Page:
(b) Council’s Mandate: The Council’s mandate should be to fund and support high quality social science research of a kind that documents,analysesandinterpretsdifferent (economic, social and political) aspects of society, emerging trends and important

Economic & Political Weekly february 2, 2008

contemporary issues in a broader perspective and from multiple viewpoints. This has a crucial role for generating more knowledge and better insights which, in turn, helps policymakers, facilitates informed public policy, public discussion and a deepening of democracy. It should at the same time address the task of enlarging the pool and improving the quality of researchers and enlarge its support activities.

This calls for a significant expansion in the scale of its activities. Substantial increase in quantum and assurance of funding is therefore essential. Knowledge-generating research of the kind that the Council is expected to support calls for liberal public funding. While private sector and international funding agencies are unlikely to be interested in supporting such research, the Council may be left to decide whether and on what terms it accepts offers of funding from such sources.

The Committee has suggested that a mere 0.1 per cent of public sector plan outlay be earmarked for social science research. Since it covers practically all aspects of economy, society and politics, it would be appropriate that the government as a whole, rather than any individual department (as is the case at present), take the responsibility for funding.

The increased resources should be used to expand all major programmes (research institutes, research projects, fellowships and support services) and achieve a better balance between them. In order to be effective, the restructured Council needs to reorient its strategy for research funding along the lines indicated subsequently.

The Council should play an important role in increasing the pool of qualified researchers, by increasing the number of doctoral and research fellowships and bringing stipends on par with those of the University Grants Commission (UGC), and taking a proactive initiative to encourage and support, in collaboration with UGC, selected research institutes and universities in different parts of India to organise and conduct intensive and structured pre-PhD courses and specialised research methodology courses in social science.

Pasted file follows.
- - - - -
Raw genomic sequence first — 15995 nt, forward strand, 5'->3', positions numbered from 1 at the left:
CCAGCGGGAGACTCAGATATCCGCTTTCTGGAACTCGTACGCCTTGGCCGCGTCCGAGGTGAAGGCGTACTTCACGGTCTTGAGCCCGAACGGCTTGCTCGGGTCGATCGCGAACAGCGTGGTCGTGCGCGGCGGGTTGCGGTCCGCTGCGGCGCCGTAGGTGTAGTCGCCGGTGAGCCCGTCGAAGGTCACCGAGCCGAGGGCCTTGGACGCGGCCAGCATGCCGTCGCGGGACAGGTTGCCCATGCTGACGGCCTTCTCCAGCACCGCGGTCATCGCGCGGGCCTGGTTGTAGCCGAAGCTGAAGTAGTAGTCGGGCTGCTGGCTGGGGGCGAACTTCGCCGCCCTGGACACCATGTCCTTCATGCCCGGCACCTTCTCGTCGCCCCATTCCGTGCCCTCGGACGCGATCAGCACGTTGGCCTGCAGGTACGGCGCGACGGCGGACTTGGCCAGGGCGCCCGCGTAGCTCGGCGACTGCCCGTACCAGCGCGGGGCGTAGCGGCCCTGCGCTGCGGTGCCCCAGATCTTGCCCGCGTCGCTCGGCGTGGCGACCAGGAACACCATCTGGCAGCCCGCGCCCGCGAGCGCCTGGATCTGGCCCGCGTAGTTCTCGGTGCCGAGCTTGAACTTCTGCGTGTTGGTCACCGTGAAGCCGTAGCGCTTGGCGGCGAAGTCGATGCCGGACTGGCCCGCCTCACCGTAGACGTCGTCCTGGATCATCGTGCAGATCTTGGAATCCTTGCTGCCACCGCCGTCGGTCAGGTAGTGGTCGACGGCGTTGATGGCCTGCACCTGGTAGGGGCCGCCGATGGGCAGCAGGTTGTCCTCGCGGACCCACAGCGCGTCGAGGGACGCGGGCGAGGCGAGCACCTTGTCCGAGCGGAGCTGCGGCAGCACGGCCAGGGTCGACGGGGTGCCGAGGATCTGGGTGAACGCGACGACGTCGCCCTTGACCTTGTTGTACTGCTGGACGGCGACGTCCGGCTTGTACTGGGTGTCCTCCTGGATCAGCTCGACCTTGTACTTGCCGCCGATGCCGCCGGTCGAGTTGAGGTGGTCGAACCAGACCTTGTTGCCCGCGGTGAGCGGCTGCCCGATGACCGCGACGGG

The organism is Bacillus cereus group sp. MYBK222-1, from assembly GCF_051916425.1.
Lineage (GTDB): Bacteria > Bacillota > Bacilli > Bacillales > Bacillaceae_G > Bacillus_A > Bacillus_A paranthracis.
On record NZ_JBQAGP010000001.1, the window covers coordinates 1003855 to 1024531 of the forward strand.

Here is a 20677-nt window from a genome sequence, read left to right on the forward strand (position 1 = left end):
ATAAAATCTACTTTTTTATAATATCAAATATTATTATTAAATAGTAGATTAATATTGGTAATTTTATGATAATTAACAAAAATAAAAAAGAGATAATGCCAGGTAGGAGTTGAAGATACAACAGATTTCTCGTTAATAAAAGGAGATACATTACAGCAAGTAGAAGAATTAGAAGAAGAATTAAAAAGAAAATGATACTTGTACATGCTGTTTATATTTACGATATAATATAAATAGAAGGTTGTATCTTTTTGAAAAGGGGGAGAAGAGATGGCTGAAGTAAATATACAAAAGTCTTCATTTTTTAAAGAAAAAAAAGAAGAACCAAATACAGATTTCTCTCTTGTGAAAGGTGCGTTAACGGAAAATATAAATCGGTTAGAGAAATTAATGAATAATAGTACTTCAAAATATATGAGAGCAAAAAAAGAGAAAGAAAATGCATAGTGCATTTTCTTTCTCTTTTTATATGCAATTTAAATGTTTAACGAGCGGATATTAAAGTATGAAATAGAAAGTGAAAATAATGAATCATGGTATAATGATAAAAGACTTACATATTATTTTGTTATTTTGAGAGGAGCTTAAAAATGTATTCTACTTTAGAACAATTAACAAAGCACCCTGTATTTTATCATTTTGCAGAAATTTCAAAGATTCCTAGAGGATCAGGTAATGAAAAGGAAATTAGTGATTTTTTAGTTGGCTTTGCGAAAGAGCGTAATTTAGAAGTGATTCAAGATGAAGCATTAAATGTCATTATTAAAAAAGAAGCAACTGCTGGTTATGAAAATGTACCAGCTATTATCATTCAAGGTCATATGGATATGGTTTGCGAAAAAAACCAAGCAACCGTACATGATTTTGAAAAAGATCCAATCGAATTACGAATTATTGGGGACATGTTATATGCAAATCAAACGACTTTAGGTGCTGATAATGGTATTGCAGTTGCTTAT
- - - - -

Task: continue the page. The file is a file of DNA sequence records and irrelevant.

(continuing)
The Committee also recommends a substantial expansion and reorientation of its Research Support activities for (a) expand

expanding access to the library resources and reducing costs by using computer networks in collaboration with other organisations;

  • (b) continuing reviews of current Indian research in different disciplines and also of current state of knowledge in the thrust areas of research; (c) translating reviews of theoretical work and reviews of literature on selected themes into major Indian languages for wide distribution to college teachers and students; (d) facilitating access to and use of the rich material in regional language newspapers and periodicals; and (e) revival and reorganisation of the Data Archives unit.
  • (c) Changing Strategy of Funding: At present the bulk of research funding goes to the 27 national institutes. Inadequacy of grants to meet rising costs of even existing staff and facilities has forced them to depend increasingly on sponsored projects. This makes it difficult to pursue sustained work on specific themes. More importantly, under the current system, the magnitude and periodic revisions of grants to institutes are not related to their performance.
  • Funding for independent research projects is not only quite small (both in absolute terms and relative to those of institutes) but highly fragmented in terms of scope and objectives. The Council has not implemented suggestions to promote research around selected themes. Laxity in refereeing of proposals, and peer review of the output of research has resulted in inordinate delays and poor quality. Very little of the work is published.

    In order to remedy this situation, the Committee has recommended that while projects and programmes on topics of individual researchers’ choice should continue to be eligible for funding, a substantial part of its resources should be earmarked to projects/programmes relating to selected broad areas/themes. The aim should be to promote sustained, multiinstitutional and interactive research on selected themes. The themes, to be chosen and changed periodically, should reflect contemporary social and economic concerns which are widely recognised to be important.